2. Hi,

    Just found you because you linked to me 🙂

    I just wanted to give you a (virtual) hug. Being homesick is normal, and yes, it sucks. It does get better, but in the meantime, be kind to yourself. Connect with home through food, media and people. I know Adelaide isn’t as diverse as Sydney (well, it may have changed, last time I visited was ten years ago!) but there has to be something!

    Malaysia is a great country. I visited in 2010 and I loved it, especially the people. I can see why you’re homesick.

    People change, places change. Whatever you decide, your time in Australia wasn’t a waste of time or a mistake.

    Hugs!

  3. Zhu, I really love your blog and I’m going to link your blog to mine 🙂 Yes, I tell myself that nothing is lost – I have grown in character and experiences, both painful and joyful. Australia doesn’t have to be the only country I can experience 🙂

  4. Hi Susan

    I’m so very sorry to hear about the emotional distress you’ve been experiencing. The scene at the airport must have been awful and heartbreaking. Rest assured, though — what you’re feeling is normal, and it’s certainly something that afflicts all Malaysian migrants.

    For us, family is the centre of our universe, and we will never be well-settled in a new land unless we resolve this separation anxiety.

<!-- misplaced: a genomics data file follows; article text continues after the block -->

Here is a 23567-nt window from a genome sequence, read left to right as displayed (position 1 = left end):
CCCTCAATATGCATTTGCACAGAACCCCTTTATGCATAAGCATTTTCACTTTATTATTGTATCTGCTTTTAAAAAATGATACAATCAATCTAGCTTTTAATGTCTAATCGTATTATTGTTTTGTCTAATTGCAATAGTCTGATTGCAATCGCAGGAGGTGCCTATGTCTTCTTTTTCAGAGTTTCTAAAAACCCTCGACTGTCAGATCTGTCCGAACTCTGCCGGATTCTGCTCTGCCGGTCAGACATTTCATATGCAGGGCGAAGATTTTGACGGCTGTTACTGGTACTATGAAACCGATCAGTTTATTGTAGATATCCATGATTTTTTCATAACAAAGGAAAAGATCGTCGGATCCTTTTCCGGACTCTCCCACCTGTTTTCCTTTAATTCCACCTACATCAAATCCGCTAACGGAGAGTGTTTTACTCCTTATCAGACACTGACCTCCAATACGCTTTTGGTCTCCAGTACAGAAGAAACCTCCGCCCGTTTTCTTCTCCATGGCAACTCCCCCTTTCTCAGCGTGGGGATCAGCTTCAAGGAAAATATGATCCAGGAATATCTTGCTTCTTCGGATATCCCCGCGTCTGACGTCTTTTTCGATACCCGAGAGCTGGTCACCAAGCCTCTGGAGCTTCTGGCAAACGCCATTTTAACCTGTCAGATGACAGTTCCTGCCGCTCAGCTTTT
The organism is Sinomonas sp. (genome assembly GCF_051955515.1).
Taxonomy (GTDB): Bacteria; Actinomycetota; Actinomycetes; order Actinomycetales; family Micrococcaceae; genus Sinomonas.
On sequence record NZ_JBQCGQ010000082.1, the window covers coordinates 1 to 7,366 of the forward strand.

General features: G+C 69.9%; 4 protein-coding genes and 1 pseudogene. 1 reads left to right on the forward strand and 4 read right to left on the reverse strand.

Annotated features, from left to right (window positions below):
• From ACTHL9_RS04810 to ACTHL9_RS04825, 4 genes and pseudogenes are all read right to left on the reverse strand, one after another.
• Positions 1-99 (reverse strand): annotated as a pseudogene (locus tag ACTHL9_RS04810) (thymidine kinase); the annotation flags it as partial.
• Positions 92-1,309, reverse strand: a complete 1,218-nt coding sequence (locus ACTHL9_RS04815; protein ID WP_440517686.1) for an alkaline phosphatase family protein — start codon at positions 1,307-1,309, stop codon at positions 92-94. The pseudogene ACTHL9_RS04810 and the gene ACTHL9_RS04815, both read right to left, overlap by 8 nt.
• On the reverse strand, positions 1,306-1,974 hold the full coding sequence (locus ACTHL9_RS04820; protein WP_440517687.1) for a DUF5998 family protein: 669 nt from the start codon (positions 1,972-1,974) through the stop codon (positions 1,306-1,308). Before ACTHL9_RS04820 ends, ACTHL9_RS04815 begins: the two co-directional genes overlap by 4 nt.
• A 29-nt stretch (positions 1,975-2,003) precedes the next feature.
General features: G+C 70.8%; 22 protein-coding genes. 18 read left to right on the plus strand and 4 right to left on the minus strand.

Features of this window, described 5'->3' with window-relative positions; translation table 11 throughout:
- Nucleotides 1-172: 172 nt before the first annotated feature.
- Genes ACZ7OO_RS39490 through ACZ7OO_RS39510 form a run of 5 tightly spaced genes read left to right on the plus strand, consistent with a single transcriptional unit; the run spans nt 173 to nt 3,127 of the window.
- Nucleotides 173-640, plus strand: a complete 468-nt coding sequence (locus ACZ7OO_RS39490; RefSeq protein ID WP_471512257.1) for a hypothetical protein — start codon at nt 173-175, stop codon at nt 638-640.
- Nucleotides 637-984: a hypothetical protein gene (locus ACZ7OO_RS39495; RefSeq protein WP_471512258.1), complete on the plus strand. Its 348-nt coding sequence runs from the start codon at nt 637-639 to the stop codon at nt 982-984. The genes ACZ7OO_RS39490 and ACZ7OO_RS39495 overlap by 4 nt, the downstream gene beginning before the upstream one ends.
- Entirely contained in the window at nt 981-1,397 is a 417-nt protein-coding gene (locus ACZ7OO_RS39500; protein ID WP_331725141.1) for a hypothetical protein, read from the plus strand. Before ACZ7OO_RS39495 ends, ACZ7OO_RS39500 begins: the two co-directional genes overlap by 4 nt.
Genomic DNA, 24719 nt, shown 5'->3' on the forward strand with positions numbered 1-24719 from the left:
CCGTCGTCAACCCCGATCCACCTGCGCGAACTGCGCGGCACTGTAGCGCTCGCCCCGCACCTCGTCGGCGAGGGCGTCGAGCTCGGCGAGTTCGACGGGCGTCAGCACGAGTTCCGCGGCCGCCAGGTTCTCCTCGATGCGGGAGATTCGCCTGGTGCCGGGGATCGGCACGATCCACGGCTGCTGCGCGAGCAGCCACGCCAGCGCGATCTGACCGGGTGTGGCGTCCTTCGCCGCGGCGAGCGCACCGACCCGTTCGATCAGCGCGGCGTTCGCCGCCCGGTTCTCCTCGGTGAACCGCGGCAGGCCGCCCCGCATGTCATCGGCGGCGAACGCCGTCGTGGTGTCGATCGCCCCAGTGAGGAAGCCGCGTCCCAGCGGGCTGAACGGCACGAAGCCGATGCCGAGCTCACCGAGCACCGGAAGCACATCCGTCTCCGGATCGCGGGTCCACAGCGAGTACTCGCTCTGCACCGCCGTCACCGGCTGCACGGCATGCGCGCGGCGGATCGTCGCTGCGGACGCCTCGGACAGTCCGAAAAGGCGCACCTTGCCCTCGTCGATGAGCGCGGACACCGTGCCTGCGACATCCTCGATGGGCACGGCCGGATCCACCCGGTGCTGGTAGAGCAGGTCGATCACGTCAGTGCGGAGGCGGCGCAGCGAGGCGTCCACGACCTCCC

Interestingly, my father was very cognisant of this fact.

    After sending my brother and I to study in New Zealand, he then made the decision to end his career, sell off his assets, then move down permanently to New Zealand as well.

    It was the hardest and most drastic decision he had ever made. Most Malaysian friends thought it was a foolhardy move, especially at his age.

    However, he was very clear about why he did it — he didn’t want my brother and I to be tempted to return to Malaysia. After all, this is what has happened to many other families — the children are inevitably compelled to return to Malaysia for the sake of their parents.

    This is what my father did not want for us, and unilaterally removing that option, he ensured that we would settle well in New Zealand and give the country a good go. We wouldn’t be hampered by separation anxiety.

    Personally, what I think you should do is have a heart-to-heart talk with your parents. Air out your dreams and aspirations, as well as your fears and setbacks. Then, together, figure out the pros and cons of Malaysia versus Australia.

    Your parents, ultimately, are the best people to talk to about this issue. Their perspective matters.